New use for an old 1913 Fresno building
Downtown Fresno’s revitalization renaissance can add one more project to the list.
A long vacant brick building that was once home to an automobile dealership in the Mural District is undergoing renovations to become the new home for Kepler Neighborhood School.
Construction started two weeks ago to remove wood boards and secure the brick facade of the 24,000-square-foot Parker-Nash building at Broadway and Stanislaus Street. Tutelian & Co., led by developer Cliff Tutelian, owns the property and is renovating the building.
“It’s nice to turn this into something that is worthwhile for the community,” said Alex Mellor, Tutelian marketing director.
It’s nice to turn this into something that is worthwhile for the community.
Alex Mellor, Tutelian marketing director
The original skin of the building will remain, including its arched windows, hand-carved columns, wood beams and the terra-cotta roof tiles, Mellor said. A state-of-the-art facility will be built within the walls.
Half of the roof, the trusses weaved together in a dome shape, will be removed and raised to build second-floor classrooms. When finished, the building will have 37,000 square feet of usable space – double the amount Kepler currently occupies in the education complex for Cornerstone Church on Fulton Street. A grassy play area also will be built across the street on Broadway.
“It’s like buying a house and getting a huge upgrade,” Principal Christine Montanez said.
The school’s search for a larger, more permanent location started two years ago. The board of directors looked at 38 possible sites and narrowed it down from there. “We had a difficult time finding space,” Montanez said.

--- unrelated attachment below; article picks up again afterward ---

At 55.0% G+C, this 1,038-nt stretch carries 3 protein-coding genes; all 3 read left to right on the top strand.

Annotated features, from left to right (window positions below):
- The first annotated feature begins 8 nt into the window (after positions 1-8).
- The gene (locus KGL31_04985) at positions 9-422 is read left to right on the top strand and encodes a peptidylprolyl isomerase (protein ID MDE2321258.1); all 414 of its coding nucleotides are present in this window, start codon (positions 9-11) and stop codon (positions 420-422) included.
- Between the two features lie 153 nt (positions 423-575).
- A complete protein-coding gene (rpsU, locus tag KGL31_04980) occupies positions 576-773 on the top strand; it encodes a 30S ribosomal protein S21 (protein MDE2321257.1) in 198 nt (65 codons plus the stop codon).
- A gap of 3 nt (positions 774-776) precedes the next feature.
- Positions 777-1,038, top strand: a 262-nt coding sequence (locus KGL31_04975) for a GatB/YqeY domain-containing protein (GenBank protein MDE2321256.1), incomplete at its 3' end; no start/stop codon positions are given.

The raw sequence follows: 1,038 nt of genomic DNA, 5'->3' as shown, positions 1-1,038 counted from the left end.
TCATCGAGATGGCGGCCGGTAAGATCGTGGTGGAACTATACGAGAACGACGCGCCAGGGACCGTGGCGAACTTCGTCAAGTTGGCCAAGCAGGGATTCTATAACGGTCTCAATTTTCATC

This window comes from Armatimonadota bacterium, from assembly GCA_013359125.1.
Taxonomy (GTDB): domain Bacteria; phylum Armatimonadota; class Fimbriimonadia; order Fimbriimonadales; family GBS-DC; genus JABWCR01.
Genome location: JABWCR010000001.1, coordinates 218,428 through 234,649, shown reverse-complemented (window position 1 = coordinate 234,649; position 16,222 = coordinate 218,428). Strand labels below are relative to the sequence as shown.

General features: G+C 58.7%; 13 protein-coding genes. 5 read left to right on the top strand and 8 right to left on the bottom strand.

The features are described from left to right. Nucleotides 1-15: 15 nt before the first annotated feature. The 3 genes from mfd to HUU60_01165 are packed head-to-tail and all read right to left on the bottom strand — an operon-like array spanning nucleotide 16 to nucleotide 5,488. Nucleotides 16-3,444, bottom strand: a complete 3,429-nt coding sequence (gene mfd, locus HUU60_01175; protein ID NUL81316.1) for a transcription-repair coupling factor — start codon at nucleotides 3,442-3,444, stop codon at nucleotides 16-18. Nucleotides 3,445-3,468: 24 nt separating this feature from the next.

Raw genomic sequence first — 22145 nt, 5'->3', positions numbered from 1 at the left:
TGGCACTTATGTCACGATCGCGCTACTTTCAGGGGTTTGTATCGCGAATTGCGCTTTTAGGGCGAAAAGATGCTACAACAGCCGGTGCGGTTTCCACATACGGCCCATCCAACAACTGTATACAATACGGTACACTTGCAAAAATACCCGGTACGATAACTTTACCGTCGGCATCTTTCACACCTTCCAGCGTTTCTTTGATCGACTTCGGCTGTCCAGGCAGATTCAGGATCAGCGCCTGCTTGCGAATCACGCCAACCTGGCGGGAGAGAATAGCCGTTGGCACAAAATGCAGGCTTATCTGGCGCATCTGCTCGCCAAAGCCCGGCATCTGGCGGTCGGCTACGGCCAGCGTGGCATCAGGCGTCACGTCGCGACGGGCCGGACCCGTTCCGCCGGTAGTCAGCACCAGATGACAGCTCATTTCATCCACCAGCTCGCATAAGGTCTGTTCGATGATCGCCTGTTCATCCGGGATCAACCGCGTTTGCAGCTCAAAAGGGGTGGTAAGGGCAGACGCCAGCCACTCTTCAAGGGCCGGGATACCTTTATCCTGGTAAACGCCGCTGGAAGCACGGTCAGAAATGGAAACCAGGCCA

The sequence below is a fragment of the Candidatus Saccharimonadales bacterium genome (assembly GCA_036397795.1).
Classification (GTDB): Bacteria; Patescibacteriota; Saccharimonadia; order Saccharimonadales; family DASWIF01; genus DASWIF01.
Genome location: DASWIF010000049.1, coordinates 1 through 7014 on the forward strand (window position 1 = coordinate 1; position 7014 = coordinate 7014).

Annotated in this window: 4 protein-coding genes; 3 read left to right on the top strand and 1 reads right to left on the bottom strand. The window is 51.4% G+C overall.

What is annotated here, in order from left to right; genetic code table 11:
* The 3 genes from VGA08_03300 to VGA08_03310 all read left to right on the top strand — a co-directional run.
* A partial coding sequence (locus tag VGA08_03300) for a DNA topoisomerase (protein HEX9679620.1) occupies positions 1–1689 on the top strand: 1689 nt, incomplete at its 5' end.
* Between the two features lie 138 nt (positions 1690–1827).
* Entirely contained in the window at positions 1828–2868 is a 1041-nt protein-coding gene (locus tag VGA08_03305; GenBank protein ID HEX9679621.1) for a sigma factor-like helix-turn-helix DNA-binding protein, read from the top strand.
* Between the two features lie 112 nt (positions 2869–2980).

Kepler was created to serve students in the cultural/mural arts district and its charter requires it to be within a 10-minute walk from the Lowell Neighborhood just north of downtown, Montanez said.
The board decided to pursue the Parker-Nash site in September after a “build to suit” sign went up. The school will lease the property and has an option to purchase it, Montanez said.
The building was constructed in 1913 as the Case Garage, a local dealership for Case automobiles and Adams trucks. It served as a car dealership under several owners for years. R.J. “Dick” Parker opened his Nash dealership on the property in the early 1950s. It closed in 1969 after his death.
The old weathered Parker-Nash building, which is on the Local Register of Historic Resources, was constructed in 1913 as the Case Garage, a local dealership for Case automobiles and Adams trucks, according to the city’s Historic Preservation Commission. The masonry building was altered several times with a major addition in 1919. The Spanish Revival facade was added in 1934 during a city street widening and beautification project.
The building’s namesake came from R.J. “Dick” Parker who opened his Nash dealership on the property in the early 1950s. The business closed in 1969 after Parker died. The last major tenant was Clark’s Fixtures, a restaurant equipment business whose name is still painted on the building.
Tutelian bought the property in 2007 and hung onto it “waiting for the right time to make a financial commitment,” said Mellor, who declined to say how much the renovation will cost.
The project comes at a good time, Tutelian officials said, as the excitement about downtown revitalization continues to grow with housing development and the new project to restore traffic to Fulton Street just a few blocks from the new Kepler school.
“We could have used it as a money-making” property, Mellor said. “That was not our focus. We’re looking to bring more people downtown.”
We can’t wait to see the positive impact the move will have on everybody.
Christine Montanez, Kepler Neighborhood School principal
The project is expected to finish by November. Montanez hopes to start classes in the new building Dec. 1. The school will have a library, an on-site garden, a multipurpose room and space for a transitional kindergarten or preschool program planned for 2017, all of which do not exist at the current site, Montanez said.
About 600 students pre-enrolled for the 2016-17 school year, but the school could only accommodate up to 396. The Parker-Nash building will allow the school to serve up to 440 students.
“We’re excited,” Montanez said. “We can’t wait to see the positive impact the move will have on everybody.”